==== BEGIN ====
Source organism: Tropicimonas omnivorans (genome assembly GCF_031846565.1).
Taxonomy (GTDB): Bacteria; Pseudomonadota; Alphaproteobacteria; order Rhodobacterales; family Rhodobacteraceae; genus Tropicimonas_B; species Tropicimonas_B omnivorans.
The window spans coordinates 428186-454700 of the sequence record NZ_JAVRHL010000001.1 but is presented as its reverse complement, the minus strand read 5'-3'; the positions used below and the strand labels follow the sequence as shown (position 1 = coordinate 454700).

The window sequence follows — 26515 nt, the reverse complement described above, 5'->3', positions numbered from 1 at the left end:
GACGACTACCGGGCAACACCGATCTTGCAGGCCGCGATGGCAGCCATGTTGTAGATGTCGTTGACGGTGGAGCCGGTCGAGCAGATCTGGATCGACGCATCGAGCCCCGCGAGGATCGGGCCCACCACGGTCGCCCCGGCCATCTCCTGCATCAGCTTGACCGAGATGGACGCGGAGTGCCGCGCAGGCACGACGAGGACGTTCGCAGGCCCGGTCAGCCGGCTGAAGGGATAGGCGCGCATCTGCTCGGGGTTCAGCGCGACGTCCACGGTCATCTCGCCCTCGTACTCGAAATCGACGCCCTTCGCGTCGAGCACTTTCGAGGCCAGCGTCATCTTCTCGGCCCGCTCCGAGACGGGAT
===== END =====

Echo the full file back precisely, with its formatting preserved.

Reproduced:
Source organism: Tropicimonas omnivorans (genome assembly GCF_031846565.1).
Taxonomy (GTDB): Bacteria; Pseudomonadota; Alphaproteobacteria; order Rhodobacterales; family Rhodobacteraceae; genus Tropicimonas_B; species Tropicimonas_B omnivorans.
The window spans coordinates 428186-454700 of the sequence record NZ_JAVRHL010000001.1 but is presented as its reverse complement, the minus strand read 5'-3'; the positions used below and the strand labels follow the sequence as shown (position 1 = coordinate 454700).

The window sequence follows — 26515 nt, the reverse complement described above, 5'->3', positions numbered from 1 at the left end:
GACGACTACCGGGCAACACCGATCTTGCAGGCCGCGATGGCAGCCATGTTGTAGATGTCGTTGACGGTGGAGCCGGTCGAGCAGATCTGGATCGACGCATCGAGCCCCGCGAGGATCGGGCCCACCACGGTCGCCCCGGCCATCTCCTGCATCAGCTTGACCGAGATGGACGCGGAGTGCCGCGCAGGCACGACGAGGACGTTCGCAGGCCCGGTCAGCCGGCTGAAGGGATAGGCGCGCATCTGCTCGGGGTTCAGCGCGACGTCCACGGTCATCTCGCCCTCGTACTCGAAATCGACGCCCTTCGCGTCGAGCACTTTCGAGGCCAGCGTCATCTTCTCGGCCCGCTCCGAGACGGGAT